Archive for the ‘boycott’ Category

Boycott China and India?

October 12th, 2007 No comments

“Advanced democracies export their problems to emerging economies, thus shoving the whole problem neatly under the carpet. If the west really believed in being good global citizens we would (just for starters) refuse to trade with China and India. Then there is the small matter of cleaning up our own act.”

I posted the following (with minor tweaks) on a recent thread ( in response to the above assertion: 

The “small matter” of cleaning up our own act (misgovernment in the US) is actually a huge matter and the one that poses the greatest present threat to us, which is why it is hard to get people’s attention for a crusade to run off and save the rest of the world.

Of course, our domestic resource issues are largely under control (though regulation is too rigid and attracts eternal rent-seeking, politicking and division) and we are not literally exporting any problems – other than through our bumbling wars, of course!

However, as I previosuly noted, I fully agree that our market demands are providing incentives for much of the environmental devastation that we are seeing, even while it also creates opoportunities for wealth-generation in the developing world. I think we need to think much harder about these problems, but they are not problems that are so much being deliberately swept under the rug as they are problems that stem from institutional failures elsewhere that do not stare us in the face, even as they are important and though we may be complicit in and share some responsibility for them.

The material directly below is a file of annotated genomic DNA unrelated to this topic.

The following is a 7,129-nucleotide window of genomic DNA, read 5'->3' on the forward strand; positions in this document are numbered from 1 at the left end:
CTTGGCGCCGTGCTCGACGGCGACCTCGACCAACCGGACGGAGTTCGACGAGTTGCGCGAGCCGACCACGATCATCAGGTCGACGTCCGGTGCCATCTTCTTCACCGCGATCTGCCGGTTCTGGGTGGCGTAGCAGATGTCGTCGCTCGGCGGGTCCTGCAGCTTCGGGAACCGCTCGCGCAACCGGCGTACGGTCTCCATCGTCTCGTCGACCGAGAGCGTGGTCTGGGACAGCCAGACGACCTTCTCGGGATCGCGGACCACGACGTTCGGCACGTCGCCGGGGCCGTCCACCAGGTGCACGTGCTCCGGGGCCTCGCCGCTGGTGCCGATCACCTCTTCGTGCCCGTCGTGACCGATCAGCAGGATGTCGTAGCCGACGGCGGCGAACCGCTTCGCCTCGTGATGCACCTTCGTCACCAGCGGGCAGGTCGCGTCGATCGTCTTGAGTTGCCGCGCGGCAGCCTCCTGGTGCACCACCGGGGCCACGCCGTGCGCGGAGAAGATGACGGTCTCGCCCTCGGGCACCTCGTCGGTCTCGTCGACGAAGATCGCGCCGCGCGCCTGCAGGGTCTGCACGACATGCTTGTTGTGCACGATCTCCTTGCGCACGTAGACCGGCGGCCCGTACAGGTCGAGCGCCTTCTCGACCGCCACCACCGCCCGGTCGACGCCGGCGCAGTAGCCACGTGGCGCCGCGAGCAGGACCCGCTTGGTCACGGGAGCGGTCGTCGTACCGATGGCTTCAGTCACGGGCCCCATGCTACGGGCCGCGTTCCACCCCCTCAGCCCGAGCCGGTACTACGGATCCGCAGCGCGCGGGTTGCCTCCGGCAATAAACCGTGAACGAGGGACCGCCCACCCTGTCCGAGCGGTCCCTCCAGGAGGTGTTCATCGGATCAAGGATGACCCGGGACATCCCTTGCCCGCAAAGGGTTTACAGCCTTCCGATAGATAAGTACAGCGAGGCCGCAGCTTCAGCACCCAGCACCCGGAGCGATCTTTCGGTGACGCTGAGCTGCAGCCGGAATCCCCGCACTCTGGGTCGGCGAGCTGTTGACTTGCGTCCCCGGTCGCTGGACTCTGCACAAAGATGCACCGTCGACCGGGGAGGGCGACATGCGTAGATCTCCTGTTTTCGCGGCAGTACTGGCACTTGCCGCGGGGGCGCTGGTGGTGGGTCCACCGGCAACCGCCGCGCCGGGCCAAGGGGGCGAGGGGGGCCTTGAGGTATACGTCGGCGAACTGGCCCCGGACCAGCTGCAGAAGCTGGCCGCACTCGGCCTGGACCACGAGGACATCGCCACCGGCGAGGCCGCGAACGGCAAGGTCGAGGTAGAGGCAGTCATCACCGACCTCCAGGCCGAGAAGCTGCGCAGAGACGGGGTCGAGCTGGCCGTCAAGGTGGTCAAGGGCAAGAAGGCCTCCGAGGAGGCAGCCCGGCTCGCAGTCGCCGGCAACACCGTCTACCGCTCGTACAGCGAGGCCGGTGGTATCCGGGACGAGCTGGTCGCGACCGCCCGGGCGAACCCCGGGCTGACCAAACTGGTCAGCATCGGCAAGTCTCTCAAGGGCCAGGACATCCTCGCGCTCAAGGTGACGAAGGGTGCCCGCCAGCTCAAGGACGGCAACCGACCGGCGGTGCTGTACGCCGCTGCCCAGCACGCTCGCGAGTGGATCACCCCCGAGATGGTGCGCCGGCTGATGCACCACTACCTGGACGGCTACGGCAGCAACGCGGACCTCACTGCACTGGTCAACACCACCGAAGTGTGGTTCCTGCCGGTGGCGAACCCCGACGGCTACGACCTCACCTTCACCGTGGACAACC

Largely, our relations with China and India are heading in the right directions, though I do think we (using our governments for support – in this others here are likely to disagree with me) should be doing more to help them combat their own environmental and institutional problems, as well as to work to create meaningful property rights in tropical forests (in other countries) and oceans.

On the climate change front, of course we have trade levers to use in getting them to sign onto measures that will help us all to rein in our impacts on climate, and help them to control their destruction of their own environments.

The use of trade levers must be coordinated with others, but clearly we have NO legal claims to prevent them from developing their economies, even were we to consider it moral – for the sake of the planet – to restrain them.

I am in favor of much greater and proactive efforts to deal with our various tragedy of the commons problems, but as they require international cooperation clearly we are not going to make much headway if we make China, India and development generally our enemy. We have to remain focussed on the problems, and under an Austrian framework, that means engagement.